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Anemia and low platelets linked to gluten exposure

The number of patients in whom extraintestinal symptoms reflect the initial manifestation is rising. Common symptoms are changes in blood counts, which can arise from changes in all cell lineages. Among these, iron deficiency anemia is very common, but also thrombocytosis and thrombocytopenia have been reported to manifest themselves within the framework of celiac disease.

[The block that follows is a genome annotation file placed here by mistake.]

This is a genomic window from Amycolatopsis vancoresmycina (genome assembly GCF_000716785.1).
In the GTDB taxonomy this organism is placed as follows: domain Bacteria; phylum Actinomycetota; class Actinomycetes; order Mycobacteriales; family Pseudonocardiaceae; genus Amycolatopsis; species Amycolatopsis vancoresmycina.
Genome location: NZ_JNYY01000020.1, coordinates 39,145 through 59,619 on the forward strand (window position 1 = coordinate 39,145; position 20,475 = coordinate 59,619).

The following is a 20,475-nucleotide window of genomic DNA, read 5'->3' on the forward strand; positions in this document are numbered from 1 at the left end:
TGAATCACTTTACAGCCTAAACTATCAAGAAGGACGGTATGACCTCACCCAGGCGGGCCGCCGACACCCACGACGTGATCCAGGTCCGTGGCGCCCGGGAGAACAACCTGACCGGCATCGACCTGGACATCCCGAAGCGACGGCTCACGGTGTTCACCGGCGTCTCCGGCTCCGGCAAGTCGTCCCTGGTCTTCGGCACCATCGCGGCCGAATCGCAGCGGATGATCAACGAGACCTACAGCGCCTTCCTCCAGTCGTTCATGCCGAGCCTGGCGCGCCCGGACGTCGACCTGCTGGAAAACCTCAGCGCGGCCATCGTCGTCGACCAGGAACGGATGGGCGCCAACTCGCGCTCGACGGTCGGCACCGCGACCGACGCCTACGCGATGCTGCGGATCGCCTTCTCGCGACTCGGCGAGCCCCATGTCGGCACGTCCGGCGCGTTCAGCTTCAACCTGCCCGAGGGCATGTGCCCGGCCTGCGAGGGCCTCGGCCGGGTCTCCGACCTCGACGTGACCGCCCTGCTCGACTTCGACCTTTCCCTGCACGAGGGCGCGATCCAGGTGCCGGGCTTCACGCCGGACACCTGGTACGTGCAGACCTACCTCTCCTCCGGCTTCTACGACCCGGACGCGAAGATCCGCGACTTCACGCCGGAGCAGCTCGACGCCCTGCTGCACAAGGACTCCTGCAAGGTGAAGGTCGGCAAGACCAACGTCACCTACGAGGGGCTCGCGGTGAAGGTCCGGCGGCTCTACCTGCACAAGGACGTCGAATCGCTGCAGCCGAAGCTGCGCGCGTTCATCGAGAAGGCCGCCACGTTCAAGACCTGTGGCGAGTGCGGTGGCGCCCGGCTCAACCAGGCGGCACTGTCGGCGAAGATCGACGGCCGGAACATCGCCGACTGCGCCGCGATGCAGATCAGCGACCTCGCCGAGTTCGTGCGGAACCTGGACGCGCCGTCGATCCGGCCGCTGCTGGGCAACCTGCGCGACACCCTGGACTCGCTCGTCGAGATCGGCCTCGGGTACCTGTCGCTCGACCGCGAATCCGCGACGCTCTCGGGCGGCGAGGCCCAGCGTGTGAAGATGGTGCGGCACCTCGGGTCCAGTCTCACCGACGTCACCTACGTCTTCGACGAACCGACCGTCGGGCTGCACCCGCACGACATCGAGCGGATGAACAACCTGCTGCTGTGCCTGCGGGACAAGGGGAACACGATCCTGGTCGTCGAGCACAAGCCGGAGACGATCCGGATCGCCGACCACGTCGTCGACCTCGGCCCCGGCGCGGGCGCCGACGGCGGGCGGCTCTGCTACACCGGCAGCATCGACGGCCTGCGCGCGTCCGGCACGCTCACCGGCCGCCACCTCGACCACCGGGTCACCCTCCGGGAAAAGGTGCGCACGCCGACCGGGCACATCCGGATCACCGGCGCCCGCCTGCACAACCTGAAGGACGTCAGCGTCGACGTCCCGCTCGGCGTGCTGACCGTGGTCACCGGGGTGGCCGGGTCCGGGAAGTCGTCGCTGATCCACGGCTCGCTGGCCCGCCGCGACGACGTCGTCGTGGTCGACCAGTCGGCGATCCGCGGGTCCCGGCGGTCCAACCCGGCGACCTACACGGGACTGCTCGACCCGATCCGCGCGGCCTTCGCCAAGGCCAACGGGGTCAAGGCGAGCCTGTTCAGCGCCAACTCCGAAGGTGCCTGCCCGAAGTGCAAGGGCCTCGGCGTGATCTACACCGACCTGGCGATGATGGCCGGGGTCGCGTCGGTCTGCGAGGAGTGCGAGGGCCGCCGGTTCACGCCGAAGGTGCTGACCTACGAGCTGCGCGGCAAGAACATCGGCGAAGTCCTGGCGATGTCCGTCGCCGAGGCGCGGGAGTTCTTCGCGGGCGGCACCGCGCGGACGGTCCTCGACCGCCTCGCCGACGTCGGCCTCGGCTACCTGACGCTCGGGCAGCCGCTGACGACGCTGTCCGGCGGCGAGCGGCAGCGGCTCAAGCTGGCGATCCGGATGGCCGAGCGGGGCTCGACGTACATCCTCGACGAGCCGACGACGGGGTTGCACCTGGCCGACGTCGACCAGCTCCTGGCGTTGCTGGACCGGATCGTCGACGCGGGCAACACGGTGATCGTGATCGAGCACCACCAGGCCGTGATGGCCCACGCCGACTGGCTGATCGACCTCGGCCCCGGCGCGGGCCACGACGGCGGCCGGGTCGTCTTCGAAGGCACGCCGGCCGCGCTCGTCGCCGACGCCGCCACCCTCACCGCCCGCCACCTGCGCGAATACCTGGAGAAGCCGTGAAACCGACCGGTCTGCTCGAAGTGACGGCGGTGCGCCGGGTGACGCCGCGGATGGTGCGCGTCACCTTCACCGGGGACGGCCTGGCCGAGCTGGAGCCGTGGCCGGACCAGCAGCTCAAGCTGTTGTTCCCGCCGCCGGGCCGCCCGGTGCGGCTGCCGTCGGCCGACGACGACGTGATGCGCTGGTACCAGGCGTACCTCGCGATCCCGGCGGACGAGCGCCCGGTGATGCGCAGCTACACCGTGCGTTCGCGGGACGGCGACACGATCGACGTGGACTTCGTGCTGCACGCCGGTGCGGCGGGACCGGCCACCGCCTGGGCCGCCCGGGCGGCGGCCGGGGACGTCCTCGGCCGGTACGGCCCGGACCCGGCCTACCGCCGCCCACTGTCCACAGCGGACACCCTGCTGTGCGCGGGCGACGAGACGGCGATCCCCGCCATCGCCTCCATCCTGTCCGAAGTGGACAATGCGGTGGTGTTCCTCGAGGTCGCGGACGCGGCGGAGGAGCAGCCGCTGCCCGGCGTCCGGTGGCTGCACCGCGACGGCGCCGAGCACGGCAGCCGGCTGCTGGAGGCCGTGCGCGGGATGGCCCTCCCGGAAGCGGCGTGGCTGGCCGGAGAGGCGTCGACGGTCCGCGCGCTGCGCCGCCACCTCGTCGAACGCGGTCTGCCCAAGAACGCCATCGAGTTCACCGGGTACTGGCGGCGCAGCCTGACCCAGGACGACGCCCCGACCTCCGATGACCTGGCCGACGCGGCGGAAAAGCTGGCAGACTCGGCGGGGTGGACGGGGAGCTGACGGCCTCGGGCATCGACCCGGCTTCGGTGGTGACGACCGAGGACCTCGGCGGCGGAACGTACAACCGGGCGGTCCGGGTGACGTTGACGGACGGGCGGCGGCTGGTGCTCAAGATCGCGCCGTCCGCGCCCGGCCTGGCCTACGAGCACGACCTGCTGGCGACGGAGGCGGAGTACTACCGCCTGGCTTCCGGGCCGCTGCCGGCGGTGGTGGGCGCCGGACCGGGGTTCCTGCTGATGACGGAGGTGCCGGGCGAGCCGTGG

Med Klin (Munich). 2010 Apr;105(4):249-52. I commonly see patients with abnormal blood cell counts (red blood cells, white blood cells, and platelets) and anemias. Often times further investigation reveals that these individuals are gluten sensitive. These abnormalities are typically corrected after 6-12 months on a gluten free diet. It is refreshing to see that researchers are recommending the investigation of gluten sensitivity in all patients presenting with gastrointestinal symptoms and blood cell count abnormalities. I would go one step further and recommend genetic screening for all patients with anemia regardless of whether or not they are having intestinal symptoms. The take home message here is simple: If you have unexplained anemia or blood cell counts. Get tested for gluten sensitivity! All the best, Dr. Osborne

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